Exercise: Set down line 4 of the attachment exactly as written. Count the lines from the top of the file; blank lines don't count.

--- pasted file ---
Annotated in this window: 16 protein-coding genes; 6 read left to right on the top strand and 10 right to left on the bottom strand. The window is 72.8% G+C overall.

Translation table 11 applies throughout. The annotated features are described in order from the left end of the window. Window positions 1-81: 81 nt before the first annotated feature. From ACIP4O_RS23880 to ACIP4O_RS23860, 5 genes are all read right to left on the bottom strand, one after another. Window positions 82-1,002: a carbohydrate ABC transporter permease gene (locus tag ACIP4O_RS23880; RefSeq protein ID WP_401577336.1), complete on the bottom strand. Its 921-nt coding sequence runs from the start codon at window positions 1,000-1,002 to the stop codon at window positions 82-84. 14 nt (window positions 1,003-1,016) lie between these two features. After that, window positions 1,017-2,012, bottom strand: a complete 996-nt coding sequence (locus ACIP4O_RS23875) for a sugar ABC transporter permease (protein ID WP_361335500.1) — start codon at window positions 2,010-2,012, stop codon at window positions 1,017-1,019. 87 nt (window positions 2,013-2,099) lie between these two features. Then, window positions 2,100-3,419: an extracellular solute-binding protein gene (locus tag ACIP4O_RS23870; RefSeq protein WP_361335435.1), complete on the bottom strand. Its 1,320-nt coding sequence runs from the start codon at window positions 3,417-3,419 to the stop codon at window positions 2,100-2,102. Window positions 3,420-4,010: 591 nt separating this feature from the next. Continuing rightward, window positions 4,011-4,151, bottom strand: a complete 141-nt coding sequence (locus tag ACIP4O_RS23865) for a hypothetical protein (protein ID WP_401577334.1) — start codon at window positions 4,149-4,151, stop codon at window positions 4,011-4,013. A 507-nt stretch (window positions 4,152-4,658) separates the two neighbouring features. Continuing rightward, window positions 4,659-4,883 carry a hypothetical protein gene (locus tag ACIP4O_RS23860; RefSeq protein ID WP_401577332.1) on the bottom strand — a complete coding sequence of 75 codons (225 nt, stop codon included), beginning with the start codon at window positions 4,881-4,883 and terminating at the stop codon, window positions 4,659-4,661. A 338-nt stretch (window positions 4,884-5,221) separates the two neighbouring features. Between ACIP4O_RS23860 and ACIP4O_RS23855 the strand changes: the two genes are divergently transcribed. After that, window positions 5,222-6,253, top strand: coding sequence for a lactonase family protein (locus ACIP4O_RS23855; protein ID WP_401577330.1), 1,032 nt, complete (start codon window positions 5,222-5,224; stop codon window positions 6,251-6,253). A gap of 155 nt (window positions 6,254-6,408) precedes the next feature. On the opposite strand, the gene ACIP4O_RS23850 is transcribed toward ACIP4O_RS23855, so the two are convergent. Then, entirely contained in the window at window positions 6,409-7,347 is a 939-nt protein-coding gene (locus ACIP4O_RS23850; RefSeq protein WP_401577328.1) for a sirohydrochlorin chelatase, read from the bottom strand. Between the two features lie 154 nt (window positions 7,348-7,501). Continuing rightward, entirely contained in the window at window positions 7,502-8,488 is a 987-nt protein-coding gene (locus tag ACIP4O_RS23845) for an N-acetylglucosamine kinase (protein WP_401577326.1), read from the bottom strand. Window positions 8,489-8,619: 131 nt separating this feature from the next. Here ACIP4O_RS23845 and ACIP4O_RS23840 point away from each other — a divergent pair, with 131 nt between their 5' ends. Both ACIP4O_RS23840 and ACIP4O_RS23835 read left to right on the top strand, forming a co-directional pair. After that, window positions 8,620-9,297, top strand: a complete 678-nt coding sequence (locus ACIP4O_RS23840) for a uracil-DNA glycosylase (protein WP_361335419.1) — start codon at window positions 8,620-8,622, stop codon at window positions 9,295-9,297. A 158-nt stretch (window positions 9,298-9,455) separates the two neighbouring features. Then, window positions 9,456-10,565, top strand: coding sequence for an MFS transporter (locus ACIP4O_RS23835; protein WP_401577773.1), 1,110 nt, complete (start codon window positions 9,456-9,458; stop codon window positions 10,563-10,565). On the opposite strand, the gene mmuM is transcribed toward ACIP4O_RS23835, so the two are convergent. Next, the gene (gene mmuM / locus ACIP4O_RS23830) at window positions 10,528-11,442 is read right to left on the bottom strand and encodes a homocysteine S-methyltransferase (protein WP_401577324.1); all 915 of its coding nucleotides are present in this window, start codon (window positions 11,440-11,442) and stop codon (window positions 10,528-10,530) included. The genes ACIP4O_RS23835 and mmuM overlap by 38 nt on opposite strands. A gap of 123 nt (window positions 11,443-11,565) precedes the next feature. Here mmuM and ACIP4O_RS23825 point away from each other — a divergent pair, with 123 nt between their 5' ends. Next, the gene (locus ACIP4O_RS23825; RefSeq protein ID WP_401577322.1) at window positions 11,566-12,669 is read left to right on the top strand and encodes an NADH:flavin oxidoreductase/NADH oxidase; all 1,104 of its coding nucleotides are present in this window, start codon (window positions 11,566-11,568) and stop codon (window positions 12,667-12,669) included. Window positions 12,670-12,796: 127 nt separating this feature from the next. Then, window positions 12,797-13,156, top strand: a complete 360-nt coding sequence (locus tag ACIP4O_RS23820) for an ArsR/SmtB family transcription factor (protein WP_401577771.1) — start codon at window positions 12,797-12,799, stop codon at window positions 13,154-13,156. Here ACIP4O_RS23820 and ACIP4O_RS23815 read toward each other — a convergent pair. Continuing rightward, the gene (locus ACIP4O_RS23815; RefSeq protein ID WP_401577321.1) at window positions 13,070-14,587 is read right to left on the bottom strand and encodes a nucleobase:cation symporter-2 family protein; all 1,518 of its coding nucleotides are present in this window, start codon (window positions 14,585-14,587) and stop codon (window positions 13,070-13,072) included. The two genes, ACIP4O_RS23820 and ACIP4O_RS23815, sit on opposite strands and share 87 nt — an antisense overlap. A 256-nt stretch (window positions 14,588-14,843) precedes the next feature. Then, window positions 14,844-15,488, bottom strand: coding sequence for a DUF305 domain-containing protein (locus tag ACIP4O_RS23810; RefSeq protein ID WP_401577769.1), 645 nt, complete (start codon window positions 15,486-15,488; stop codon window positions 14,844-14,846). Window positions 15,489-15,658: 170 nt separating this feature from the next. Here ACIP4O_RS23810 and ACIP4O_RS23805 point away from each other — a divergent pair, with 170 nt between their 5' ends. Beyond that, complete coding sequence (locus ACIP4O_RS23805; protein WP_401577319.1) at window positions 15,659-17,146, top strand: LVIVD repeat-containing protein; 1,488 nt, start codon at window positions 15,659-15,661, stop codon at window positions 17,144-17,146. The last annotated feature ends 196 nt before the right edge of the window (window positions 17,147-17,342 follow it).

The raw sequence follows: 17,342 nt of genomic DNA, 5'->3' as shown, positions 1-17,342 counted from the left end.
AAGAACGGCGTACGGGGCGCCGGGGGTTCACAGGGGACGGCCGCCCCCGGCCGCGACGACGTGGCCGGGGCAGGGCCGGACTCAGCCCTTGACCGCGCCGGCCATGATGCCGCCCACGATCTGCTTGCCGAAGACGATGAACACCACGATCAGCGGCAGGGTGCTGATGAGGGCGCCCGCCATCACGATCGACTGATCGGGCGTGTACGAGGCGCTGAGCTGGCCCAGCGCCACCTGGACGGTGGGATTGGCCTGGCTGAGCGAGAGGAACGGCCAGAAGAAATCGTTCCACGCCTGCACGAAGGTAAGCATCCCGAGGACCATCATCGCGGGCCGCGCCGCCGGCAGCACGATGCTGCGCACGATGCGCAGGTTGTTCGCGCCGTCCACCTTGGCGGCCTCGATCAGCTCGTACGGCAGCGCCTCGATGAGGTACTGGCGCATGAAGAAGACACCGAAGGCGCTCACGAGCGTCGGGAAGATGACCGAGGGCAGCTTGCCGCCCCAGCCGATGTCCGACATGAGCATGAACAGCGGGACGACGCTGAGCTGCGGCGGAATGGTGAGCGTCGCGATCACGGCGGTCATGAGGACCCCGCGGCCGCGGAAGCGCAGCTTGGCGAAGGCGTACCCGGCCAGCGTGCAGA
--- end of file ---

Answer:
AAGAACGGCGTACGGGGCGCCGGGGGTTCACAGGGGACGGCCGCCCCCGGCCGCGACGACGTGGCCGGGGCAGGGCCGGACTCAGCCCTTGACCGCGCCGGCCATGATGCCGCCCACGATCTGCTTGCCGAAGACGATGAACACCACGATCAGCGGCAGGGTGCTGATGAGGGCGCCCGCCATCACGATCGACTGATCGGGCGTGTACGAGGCGCTGAGCTGGCCCAGCGCCACCTGGACGGTGGGATTGGCCTGGCTGAGCGAGAGGAACGGCCAGAAGAAATCGTTCCACGCCTGCACGAAGGTAAGCATCCCGAGGACCATCATCGCGGGCCGCGCCGCCGGCAGCACGATGCTGCGCACGATGCGCAGGTTGTTCGCGCCGTCCACCTTGGCGGCCTCGATCAGCTCGTACGGCAGCGCCTCGATGAGGTACTGGCGCATGAAGAAGACACCGAAGGCGCTCACGAGCGTCGGGAAGATGACCGAGGGCAGCTTGCCGCCCCAGCCGATGTCCGACATGAGCATGAACAGCGGGACGACGCTGAGCTGCGGCGGAATGGTGAGCGTCGCGATCACGGCGGTCATGAGGACCCCGCGGCCGCGGAAGCGCAGCTTGGCGAAGGCGTACCCGGCCAGCGTGCAGA